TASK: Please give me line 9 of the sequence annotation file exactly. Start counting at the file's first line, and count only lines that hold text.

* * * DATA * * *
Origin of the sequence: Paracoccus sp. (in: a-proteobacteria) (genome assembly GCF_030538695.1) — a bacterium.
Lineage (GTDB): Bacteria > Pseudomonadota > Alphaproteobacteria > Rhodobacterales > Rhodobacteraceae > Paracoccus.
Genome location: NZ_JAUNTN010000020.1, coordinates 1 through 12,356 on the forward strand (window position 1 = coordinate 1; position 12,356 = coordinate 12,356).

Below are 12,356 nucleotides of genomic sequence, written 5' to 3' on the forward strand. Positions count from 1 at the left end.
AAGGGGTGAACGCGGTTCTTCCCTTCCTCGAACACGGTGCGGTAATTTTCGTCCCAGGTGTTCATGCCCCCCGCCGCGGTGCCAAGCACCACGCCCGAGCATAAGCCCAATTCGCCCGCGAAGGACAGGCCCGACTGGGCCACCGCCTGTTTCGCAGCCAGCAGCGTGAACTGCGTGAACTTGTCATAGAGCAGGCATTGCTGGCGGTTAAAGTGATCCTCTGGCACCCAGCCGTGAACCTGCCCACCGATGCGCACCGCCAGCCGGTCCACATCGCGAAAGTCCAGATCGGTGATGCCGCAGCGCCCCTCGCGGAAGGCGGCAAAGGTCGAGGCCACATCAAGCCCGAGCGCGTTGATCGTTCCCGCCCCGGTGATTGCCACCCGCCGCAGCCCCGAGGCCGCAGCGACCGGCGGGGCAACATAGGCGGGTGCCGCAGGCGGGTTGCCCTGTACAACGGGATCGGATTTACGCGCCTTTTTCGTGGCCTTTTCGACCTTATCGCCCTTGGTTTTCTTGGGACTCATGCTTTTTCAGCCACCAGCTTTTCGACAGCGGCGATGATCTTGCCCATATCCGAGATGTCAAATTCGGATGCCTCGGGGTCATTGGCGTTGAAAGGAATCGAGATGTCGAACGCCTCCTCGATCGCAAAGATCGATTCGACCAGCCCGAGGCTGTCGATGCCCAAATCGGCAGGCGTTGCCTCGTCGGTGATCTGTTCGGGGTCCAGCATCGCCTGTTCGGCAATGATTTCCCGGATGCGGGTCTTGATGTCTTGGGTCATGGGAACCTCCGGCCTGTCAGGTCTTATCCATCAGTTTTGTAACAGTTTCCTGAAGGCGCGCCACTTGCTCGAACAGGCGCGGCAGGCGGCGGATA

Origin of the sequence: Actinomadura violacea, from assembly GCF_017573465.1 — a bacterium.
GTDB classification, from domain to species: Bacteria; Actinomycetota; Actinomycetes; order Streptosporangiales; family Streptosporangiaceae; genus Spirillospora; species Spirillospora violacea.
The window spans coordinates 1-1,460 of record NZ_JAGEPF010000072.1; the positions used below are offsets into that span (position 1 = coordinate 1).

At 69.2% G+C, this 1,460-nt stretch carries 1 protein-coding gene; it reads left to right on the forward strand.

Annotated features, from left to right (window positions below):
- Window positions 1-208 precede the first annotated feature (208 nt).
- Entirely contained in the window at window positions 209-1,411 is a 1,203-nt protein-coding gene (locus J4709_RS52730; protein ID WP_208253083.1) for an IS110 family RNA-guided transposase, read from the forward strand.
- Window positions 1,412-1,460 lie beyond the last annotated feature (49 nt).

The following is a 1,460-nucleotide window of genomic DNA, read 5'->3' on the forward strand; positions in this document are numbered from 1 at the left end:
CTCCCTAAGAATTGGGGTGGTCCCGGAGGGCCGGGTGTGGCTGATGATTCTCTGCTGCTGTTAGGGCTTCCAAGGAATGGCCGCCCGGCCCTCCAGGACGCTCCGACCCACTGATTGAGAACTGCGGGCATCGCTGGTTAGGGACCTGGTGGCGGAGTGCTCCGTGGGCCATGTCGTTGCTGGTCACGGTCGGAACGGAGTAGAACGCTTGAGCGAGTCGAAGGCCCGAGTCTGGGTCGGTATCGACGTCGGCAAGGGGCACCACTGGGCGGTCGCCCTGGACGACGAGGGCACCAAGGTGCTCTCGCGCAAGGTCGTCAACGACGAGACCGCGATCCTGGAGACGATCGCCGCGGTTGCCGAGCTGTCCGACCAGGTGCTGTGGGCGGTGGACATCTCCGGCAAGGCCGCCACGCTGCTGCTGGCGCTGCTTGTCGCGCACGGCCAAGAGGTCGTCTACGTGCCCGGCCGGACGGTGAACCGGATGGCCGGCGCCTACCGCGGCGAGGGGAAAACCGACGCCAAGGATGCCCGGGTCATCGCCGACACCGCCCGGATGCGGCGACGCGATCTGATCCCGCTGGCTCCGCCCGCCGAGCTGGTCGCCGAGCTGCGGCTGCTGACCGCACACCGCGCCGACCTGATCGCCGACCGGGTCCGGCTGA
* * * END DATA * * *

At 69.2% G+C, this 1,460-nt stretch carries 1 protein-coding gene; it reads left to right on the forward strand.